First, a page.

Navy's Top Admiral on Yemen Strikes: 'Enough Was Enough'

Navy Adm. John Richardson speaks to sailors in Pearl Harbor, Hawaii on Tuesday, Oct. 13, 2015. Audrey McAvoy/AP
Navy Adm. John Richardson speaks to sailors in Pearl Harbor, Hawaii on Tuesday, Oct. 13, 2015. Audrey McAvoy/AP

On Thursday, the 241st birthday of the U.S. Navy, Chief of Naval Operations Adm. John Richardson drew a connection between the service's first major fight with the African Barbary Pirates in the early 1800s and sea-launched missile strikes Wednesday that destroyed radar sites used by Houthi rebels in Yemen to target Navy ships.

Speaking at a town hall meeting with sailors at Naval Support Activity Mechanicsburg, Pennsylvania, Richardson said the strike this week was evidence that the Navy continued to do the same mission for which it was founded.

"As you know, our Navy was stood up in 1775 ... to defend freedom of navigation, freedom of trade against the Barbary pirates in the Strait of Gibraltar," Richardson said. "Fast-forward 241 years, what were we doing last night. You had USS Mason and USS Nitze in a geographic choke-point in the Bab-el-Mandeb, protecting freedom of navigation and our national interests around the world."

Richardson provided new details about the strike on three radar sites in rebel-controlled territory on the coast of Yemen. The strike totaled five missiles, he said.

While defense officials yesterday declined to specify what kind of missiles were used, multiple media outlets have reported they were Tomahawk subsonic cruise missiles, launched from the Arleigh Burke-class destroyer Nitze from its position within the Red Sea.

The five-missile strike came after the destroyer Mason and another ship, the amphibious transport dock Ponce, had been targeted by missiles originating from those radar sites on the Yemeni coast, days apart.

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    According to a policy analysis published by experts at the Washington Institute on Wednesday, all three U.S. ships were told to patrol the area north of the Bab-el-Mandeb strait, between Yemen and the Horn of Africa, after rebels apparently targeted and damaged the United Arab Emirates-operated catamaran HSV-2 Swift, a vessel previously operated by the U.S. Navy.

    "After defending themselves against a couple of coast cruise missile shots this last weekend and then again yesterday, they decided enough was enough," Richardson told the sailors. "In 241 years, much has changed, but the fundamentals stay the same."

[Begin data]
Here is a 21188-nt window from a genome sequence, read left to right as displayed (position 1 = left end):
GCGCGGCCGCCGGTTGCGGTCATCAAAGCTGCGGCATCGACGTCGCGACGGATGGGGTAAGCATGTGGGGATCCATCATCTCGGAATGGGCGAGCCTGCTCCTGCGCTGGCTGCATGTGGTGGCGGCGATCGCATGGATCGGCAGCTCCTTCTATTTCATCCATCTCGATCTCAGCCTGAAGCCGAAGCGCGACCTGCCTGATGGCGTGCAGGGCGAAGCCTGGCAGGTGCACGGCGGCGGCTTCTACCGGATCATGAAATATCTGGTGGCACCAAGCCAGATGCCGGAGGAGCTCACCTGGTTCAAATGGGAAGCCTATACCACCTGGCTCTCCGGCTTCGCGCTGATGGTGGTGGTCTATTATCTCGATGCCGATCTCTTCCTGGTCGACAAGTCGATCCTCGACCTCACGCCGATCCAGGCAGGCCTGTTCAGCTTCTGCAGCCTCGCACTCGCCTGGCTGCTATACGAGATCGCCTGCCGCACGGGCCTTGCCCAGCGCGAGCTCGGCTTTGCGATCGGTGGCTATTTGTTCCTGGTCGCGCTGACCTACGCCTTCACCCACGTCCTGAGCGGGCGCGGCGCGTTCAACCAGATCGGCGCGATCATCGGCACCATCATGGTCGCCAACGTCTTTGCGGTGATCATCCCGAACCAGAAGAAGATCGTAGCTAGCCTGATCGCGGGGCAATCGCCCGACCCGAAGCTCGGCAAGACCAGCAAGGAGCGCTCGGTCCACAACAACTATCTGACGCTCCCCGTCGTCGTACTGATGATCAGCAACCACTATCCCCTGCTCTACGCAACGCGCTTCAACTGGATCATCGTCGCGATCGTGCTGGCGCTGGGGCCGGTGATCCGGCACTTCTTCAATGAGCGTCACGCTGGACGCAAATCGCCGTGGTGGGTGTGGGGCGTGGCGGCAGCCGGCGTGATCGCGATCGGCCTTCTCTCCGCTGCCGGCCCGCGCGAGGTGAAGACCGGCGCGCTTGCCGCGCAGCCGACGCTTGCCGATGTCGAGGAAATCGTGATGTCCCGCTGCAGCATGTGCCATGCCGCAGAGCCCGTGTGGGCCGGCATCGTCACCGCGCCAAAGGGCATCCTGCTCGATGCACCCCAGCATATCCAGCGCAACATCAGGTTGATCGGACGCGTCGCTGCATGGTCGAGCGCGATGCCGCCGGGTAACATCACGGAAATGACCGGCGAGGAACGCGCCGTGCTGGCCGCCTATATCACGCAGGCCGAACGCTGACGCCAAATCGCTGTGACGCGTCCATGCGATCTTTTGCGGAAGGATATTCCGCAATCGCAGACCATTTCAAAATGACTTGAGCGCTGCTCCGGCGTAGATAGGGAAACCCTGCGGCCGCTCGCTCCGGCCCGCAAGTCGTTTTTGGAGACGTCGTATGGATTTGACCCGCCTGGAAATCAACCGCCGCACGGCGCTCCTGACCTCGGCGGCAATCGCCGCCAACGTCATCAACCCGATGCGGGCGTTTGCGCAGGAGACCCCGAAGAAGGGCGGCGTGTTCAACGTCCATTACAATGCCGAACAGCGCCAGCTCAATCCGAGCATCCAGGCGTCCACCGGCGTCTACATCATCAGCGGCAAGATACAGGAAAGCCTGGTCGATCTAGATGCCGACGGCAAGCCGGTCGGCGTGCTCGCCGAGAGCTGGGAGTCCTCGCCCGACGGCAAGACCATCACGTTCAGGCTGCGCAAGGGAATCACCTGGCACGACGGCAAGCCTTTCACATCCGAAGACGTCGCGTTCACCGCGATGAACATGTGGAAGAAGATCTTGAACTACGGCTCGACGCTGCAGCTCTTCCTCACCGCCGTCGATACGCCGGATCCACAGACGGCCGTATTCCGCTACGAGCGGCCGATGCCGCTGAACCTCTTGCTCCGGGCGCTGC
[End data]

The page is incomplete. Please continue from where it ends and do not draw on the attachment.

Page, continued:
Richardson has said the Navy plans to keep the ships in the region to continue with planned patrol operations.

    The Navy's actions, carried out with authorization from President Obama, drew praise from the chairman of the Senate Armed Services Committee on Thursday.

    In a statement, Sen. John McCain, a Republican from Arizona, congratulated the sailors who executed countermeasures to thwart missile attacks and later carried out the planned strikes.

    "If not for the skill of the crew of the USS Mason in defending their ship and others nearby, hundreds of American sailors could have been harmed, or worse, by Houthi rebels armed with missiles likely provided by the Iranian regime," he said. "Thanks to the successful strikes carried out in response by the USS Nitze, the United States Navy has delivered a strong message that aggression of this kind will not be tolerated."

    McCain also warned that the attacks on Navy ships were a symptom of greater "chaos engulfing the Middle East" that includes terrorist groups such as the Islamic State as well as the Iran-backed Shiite Houthi rebels in Yemen.

    It's not clear if further U.S. actions are planned in response to the rebels' missile attacks. A defense official told on Wednesday the strikes were carried out in keeping with international law and were not in coordination with the Saudi-led coalition executing airstrikes on the rebels.

    -- Hope Hodge Seck can be reached at Follow her on Twitter at@HopeSeck.

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